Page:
New advanced technology computed tomography checkpoint scanners (CT) that provide 3-D imaging have been installed at the Transportation Security Administration (TSA) checkpoints at Frederick Douglass Greater Rochester International Airport.
The checkpoint now has six CT X-ray units that will provide critical explosives detection capabilities in each checkpoint lane.
The system applies sophisticated algorithms for the detection of explosives by creating a 3-D image that can be viewed and rotated 360 degrees on three axes for thorough visual image analysis by a transportation security officer. If a bag requires further screening, a transportation security officer will inspect it to ensure that a threat item is not contained inside.
“TSA remains committed to getting the best technology to enhance security and improve the screening experience. Our officers’ use of CT technology substantially improves our threat detection capability at the checkpoint,” said Bart R. Johnson, TSA’s Federal Security Director for Upstate New York. “TSA’s current screening technology for carry-on bags uses 2-D images. The CT technology applies sophisticated algorithms for the detection of explosives, including liquid explosives and other threat items.”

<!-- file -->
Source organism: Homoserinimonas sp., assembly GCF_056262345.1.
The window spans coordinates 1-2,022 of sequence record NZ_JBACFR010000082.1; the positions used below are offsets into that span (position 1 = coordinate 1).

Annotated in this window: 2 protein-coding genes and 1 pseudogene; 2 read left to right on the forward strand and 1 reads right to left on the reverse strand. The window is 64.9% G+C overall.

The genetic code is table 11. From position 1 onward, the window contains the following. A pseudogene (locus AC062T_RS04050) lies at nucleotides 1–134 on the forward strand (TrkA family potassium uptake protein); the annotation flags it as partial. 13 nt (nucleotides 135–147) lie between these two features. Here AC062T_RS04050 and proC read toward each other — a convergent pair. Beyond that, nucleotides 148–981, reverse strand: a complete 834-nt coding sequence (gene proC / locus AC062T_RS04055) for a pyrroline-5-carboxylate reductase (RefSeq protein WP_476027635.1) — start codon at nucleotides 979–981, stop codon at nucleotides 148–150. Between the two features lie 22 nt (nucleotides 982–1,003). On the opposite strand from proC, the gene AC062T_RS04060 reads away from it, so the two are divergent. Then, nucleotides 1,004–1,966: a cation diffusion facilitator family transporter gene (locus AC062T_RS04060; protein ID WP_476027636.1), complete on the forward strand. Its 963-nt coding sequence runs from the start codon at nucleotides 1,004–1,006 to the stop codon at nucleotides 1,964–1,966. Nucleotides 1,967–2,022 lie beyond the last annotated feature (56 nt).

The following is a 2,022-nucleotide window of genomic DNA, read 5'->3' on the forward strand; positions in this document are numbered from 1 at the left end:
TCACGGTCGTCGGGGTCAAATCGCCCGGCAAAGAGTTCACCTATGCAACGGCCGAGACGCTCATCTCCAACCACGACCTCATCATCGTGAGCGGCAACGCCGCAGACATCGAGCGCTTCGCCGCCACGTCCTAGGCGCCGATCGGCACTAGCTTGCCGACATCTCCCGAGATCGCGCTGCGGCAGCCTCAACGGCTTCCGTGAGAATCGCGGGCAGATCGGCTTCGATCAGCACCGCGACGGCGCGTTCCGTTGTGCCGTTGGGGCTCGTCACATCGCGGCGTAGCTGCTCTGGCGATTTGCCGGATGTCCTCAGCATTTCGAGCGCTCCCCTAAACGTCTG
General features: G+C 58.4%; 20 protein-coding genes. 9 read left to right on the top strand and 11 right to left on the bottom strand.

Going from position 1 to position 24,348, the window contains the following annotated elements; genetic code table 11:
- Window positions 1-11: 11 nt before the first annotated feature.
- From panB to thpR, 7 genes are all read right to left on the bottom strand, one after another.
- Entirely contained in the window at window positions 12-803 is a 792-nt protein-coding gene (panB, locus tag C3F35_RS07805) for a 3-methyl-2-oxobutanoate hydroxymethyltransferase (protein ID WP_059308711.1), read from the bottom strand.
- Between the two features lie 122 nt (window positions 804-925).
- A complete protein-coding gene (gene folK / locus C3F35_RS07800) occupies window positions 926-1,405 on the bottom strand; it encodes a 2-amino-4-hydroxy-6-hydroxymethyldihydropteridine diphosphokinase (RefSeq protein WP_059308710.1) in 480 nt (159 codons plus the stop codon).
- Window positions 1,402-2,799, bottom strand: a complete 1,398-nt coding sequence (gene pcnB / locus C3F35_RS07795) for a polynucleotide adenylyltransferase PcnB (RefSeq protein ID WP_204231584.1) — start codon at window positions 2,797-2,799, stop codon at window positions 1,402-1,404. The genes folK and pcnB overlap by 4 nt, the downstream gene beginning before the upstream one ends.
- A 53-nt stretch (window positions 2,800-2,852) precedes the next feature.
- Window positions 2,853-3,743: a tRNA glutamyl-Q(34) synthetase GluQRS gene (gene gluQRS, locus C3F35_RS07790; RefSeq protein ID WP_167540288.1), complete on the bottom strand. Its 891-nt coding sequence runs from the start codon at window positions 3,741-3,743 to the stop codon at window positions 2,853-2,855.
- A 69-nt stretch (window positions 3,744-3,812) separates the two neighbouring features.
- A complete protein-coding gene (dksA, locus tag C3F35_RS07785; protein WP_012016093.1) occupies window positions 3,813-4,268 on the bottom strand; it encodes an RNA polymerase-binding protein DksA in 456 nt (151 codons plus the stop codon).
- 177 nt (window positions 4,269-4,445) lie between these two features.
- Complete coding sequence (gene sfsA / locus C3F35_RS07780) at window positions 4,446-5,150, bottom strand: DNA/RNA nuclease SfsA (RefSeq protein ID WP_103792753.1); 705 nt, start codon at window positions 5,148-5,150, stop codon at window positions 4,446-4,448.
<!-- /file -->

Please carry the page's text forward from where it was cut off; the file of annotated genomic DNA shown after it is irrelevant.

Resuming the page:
This new technology creates such a clear image of a bag’s contents that the system can automatically detect explosives, including liquids, by shooting hundreds of images with an X-ray camera spinning around the conveyor belt to provide TSA officers with the three-dimensional views of the contents of a carry-on bag.
TSA says checkpoint CT technology should result in fewer bag checks. The technology allows passengers to leave their laptops and other electronic devices in their carry-on bags.